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Dec 20, 2007 | News

Pickpocketing – The Christmas Nuisance

Pickpocketing – The Christmas Nuisance

AT THIS time of the year, there is an intensity of commercial activities as people prepare for Christmas. This is the period when many traders fall victim to the temptation of overworking themselves to maximize their incomes whilst their consumer counterparts furnish their homes with their wares. However, it is also during this period that the rate of pilfering increases.

So as Market Watch (MW) wishes its cherished readers a Merry Christmas and a prosperous and Happy New Year, it also finds it prudent to advise them to be very cautious and “watch their backs” as they go about making provisions for these festive days.

As part of its usual window-shopping of the nation's markets with its readers, MW is making a stopover at the Makola Market to interact with the traders to ascertain how the market is faring during this season.

Our first port of call is Melcom, one of the leading supermarkets in the country where I will be speaking to Bala Krishnan, the Branch Manager.

MW: Bala, I guess your shop is jammed? What's happening with this human traffic? I couldn't find it easy entering here.
BK: I wish they all buy something, because as far as I know, the shoplifters are more than the real buyers.

Yes, Christmas and New Year are just at the corner, so this is the kind of crowd one should expect. Even though we witness great crowds during these festivities including Muslim holidays, we do encounter higher shoplifting during these seasons.
MW: So how do you fight this menace?

BK: We tighten security and also ensure that all our sales personnel are alert and watchful of each customer's body language to help fish out our preys.

We have also been putting other security measures in place that enable us to monitor whatever goes on at every corner of the shop.

I wouldn't say all these have completely put a stop to the activities of these robbers.
MW: In spite of this mishap, how have sales fared?

BK: Not so bad, even though people keep complaining there is no money in the system, but so far so good. Market is cool. Maybe it's because Melcom has between 4,000 and 5,000 types of products with different brands.

Because of the occasion, most of the buying is concentrated at the kitchenware, Christmas décor, and electronics.
MW: What about food and beverages?

BK: It's only the sophisticated class of people who patronize this section because the ordinary man thinks food and beverages in big supermarkets are very expensive.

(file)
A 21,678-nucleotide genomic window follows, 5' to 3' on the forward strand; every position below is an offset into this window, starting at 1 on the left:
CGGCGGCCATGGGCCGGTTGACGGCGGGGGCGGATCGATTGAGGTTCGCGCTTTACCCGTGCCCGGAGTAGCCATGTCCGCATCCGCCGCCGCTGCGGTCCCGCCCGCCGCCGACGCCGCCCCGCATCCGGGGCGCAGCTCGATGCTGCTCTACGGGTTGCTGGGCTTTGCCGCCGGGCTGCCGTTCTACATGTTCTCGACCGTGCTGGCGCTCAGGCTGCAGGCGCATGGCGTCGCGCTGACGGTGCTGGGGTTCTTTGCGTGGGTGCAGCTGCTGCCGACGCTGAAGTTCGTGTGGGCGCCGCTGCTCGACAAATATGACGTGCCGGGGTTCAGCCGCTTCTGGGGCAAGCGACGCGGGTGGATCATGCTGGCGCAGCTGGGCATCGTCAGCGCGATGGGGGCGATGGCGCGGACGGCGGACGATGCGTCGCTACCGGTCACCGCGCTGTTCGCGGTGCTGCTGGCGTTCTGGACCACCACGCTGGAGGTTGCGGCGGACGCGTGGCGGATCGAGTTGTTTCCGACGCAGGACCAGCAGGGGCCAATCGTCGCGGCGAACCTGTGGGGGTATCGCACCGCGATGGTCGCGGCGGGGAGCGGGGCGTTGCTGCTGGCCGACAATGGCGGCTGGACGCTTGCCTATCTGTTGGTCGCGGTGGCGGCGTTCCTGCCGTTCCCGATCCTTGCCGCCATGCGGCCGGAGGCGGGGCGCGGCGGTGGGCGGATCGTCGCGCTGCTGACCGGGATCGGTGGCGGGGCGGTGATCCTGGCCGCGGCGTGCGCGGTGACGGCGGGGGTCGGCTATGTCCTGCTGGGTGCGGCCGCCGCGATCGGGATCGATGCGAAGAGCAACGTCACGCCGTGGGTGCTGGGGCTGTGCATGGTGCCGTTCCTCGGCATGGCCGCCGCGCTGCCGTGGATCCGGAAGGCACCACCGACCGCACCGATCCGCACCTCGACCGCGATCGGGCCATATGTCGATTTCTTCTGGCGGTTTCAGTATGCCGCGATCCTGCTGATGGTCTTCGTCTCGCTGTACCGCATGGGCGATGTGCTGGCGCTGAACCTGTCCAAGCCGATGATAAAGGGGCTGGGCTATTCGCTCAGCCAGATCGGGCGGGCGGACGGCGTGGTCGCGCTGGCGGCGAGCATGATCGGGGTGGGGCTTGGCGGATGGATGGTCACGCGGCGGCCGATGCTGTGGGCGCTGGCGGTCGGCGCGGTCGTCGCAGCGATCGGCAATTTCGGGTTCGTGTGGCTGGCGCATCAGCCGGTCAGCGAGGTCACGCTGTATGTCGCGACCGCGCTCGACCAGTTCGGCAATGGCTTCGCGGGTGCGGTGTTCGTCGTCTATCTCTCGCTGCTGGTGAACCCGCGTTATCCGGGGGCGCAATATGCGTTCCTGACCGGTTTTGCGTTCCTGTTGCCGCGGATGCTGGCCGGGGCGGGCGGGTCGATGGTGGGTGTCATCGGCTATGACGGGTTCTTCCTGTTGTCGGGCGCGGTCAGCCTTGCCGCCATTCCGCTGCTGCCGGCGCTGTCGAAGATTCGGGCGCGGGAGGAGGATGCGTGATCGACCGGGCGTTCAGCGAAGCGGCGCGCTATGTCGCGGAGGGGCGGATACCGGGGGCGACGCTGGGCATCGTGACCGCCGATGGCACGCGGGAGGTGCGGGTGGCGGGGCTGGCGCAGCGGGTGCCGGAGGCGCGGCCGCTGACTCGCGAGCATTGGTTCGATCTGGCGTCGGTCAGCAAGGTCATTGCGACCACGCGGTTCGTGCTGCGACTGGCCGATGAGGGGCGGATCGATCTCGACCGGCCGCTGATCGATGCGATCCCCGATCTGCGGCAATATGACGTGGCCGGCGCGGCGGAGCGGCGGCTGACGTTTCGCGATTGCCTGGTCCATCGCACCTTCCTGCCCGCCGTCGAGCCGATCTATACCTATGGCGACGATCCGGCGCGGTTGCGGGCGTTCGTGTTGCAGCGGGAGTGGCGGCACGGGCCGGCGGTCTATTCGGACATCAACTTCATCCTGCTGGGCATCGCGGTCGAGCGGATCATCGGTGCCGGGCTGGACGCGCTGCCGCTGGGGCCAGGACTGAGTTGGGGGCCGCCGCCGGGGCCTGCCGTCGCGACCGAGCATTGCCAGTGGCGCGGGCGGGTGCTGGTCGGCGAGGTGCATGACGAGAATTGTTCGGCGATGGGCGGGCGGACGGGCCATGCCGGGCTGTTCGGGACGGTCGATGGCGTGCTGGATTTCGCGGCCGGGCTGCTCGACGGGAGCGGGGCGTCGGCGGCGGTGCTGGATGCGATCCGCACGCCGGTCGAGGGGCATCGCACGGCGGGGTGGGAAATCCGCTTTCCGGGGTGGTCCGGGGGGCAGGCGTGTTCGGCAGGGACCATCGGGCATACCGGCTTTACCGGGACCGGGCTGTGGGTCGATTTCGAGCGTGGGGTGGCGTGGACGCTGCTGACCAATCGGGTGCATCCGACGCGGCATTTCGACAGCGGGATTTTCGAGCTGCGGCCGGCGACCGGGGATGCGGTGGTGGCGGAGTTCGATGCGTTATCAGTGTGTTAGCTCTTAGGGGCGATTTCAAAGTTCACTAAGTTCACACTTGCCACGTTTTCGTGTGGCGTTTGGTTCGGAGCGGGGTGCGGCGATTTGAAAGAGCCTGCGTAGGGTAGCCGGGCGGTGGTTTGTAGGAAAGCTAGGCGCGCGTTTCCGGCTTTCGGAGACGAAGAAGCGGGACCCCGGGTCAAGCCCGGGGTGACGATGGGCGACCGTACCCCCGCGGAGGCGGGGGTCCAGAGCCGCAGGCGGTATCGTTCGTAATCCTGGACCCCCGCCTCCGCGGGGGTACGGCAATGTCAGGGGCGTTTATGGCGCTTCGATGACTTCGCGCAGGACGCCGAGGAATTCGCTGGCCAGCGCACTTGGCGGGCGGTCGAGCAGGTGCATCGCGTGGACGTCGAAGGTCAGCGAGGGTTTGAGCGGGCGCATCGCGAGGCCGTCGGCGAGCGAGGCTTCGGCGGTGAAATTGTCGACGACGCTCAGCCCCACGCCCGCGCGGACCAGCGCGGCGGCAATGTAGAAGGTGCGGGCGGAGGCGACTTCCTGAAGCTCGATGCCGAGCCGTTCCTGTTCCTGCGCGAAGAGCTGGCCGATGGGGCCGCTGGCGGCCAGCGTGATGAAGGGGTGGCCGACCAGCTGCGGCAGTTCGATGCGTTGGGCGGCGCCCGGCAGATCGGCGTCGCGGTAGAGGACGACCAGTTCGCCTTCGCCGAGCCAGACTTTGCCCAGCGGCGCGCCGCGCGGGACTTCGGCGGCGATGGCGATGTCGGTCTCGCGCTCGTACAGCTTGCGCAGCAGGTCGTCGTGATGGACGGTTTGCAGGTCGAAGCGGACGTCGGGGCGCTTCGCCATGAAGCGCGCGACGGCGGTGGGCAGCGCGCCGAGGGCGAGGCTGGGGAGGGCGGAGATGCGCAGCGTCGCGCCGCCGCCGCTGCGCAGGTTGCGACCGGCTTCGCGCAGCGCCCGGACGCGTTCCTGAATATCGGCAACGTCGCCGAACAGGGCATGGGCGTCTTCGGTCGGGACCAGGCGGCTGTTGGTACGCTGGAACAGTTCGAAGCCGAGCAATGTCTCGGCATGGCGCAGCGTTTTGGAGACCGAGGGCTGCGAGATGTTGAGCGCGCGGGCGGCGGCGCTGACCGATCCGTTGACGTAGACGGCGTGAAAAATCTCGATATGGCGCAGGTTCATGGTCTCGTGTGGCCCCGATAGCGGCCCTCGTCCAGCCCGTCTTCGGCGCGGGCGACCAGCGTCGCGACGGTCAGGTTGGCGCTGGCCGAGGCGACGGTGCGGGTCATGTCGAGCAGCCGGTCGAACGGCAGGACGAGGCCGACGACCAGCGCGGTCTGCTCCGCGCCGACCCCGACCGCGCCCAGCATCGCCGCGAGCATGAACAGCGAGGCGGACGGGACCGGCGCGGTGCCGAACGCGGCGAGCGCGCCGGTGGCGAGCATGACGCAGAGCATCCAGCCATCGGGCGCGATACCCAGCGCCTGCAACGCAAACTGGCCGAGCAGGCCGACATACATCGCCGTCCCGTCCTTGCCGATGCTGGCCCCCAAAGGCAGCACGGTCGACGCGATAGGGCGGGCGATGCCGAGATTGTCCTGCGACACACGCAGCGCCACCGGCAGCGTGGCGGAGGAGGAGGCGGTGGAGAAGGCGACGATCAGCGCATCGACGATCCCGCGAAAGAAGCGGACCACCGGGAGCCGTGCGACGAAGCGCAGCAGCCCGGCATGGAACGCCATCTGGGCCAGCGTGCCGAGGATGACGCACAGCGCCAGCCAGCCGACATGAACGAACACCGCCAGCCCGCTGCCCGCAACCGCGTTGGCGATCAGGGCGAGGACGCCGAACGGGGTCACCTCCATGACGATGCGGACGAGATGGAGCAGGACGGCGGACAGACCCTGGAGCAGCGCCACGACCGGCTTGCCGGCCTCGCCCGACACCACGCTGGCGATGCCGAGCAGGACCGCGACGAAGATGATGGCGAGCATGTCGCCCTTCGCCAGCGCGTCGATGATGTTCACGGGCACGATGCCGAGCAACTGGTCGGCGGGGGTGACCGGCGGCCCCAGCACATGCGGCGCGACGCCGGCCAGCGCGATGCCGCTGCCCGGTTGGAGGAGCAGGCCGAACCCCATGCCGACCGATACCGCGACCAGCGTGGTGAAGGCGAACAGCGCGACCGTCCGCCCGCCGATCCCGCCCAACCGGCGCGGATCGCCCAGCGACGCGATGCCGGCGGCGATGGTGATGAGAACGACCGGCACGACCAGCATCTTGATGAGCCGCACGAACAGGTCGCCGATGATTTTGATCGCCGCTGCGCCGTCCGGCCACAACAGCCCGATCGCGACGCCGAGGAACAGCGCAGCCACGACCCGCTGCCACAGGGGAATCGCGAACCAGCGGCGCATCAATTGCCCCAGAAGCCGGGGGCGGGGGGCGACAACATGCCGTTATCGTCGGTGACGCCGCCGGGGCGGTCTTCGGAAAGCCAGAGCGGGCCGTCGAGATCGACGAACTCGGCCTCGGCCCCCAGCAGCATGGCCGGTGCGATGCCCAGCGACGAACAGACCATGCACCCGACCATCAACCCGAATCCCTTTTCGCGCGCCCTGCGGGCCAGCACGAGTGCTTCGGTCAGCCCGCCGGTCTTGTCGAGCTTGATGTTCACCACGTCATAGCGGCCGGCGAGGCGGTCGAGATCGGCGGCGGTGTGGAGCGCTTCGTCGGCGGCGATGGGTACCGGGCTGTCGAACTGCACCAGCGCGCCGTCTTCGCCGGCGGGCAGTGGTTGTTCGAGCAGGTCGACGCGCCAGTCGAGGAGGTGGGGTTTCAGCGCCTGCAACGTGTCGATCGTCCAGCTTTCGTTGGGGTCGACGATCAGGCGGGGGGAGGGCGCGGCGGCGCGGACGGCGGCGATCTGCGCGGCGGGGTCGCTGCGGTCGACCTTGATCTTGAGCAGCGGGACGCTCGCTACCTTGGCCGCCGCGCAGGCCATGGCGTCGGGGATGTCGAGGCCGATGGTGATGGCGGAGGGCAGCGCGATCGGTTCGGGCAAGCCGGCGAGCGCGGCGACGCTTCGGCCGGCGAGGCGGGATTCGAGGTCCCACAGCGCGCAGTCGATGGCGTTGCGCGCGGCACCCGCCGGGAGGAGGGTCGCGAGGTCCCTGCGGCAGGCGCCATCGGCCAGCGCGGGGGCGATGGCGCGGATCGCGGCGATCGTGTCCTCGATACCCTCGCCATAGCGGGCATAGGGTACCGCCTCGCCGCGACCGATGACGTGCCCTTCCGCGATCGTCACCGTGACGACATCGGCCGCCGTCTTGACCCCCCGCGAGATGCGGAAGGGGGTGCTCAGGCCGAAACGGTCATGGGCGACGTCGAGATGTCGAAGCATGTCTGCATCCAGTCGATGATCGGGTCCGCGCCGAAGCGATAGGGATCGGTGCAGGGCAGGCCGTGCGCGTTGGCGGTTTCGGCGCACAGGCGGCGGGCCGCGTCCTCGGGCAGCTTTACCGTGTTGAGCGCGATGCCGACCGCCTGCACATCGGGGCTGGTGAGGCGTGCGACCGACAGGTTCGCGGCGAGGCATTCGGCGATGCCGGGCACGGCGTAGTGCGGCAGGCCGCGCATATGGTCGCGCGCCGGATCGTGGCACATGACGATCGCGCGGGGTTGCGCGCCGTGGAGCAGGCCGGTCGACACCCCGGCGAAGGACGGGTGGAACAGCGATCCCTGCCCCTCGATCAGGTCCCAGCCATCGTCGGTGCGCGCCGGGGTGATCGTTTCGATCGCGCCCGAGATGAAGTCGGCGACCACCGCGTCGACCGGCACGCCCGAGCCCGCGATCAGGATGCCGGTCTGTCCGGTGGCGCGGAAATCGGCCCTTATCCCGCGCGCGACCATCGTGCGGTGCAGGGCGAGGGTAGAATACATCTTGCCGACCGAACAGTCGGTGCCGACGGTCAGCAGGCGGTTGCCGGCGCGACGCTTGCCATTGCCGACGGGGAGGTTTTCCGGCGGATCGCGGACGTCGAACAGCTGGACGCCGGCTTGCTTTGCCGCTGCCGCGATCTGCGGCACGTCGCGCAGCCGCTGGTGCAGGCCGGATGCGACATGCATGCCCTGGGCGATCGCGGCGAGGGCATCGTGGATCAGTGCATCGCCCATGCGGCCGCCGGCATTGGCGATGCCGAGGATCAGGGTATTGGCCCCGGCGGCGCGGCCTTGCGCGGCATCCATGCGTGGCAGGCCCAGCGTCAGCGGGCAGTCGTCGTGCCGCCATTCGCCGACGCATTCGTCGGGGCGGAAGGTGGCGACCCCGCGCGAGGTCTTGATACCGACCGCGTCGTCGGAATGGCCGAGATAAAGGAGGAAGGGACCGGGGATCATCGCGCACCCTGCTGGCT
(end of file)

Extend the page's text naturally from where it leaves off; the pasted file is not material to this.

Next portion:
MW: Is there any special treat for your customers this season? And also what do you have to say to them?

BK: Sure, we have special hampers that customers are patronizing at the moment. We also have VIP and Senior citizens' packages, and also packages for frequent buyers.

To enable all our customers enjoy our services, Melcom has also extended its services to the public to 6pm instead of the normal 5pm.

As we wish our cherished customers a Merry Christmas and a Prosperous New Year, we also pray that the bond between Melcom and its customers deepens as the years go by.

Notwithstanding the blistering heat we are experiencing, MW just proceeded to Kantamanto where it will interact with the second hand clothing dealers who have been a reliable source of the clothing of both the ordinary and the affluent man.

Mrs. Margaret Jehu-Appiah, Chairman of Used Clothes Dealers at Kantamanto has the notion that activities at the market over the past three years have been at a standstill.

MJ: Most Ghanaians have shifted their attention to Chinese products which they think are cheaper. They don't care about how inferior those products are. I think Ghanaians have lost taste for quality products.

MW: But your prices for these secondhand clothes are too high.

Don't you think you people exaggerate your prices by factoring all the poverty in your various homes into the pricing of these used clothes? How do you expect me to buy a dress or suit that somebody has already worn for years between GH¢10 and GH¢ 40 (¢100,000 and ¢400,000)?

MJ: It's not about the prices. Most people are moving away from these products because monies are hard to come by these days.
For the past three years, the system has not been stable, and this has affected commercial activities at the market even during Christmas and other festivities.

This is our source of sustenance and we wish things work out well.
A trip to NifSarp Enterprise, also at Makola, produced the same lamentation about business not being lucrative during this season.

Vida Adjei, the shop assistant, says though the streets of the market are jammed with people, it's only a few of them who are actually buying things from the market.

VA: Most of them are here to steal from us. We want our customers to be more careful because this is the bumper season for these thieves.

With Henrietta Abayie

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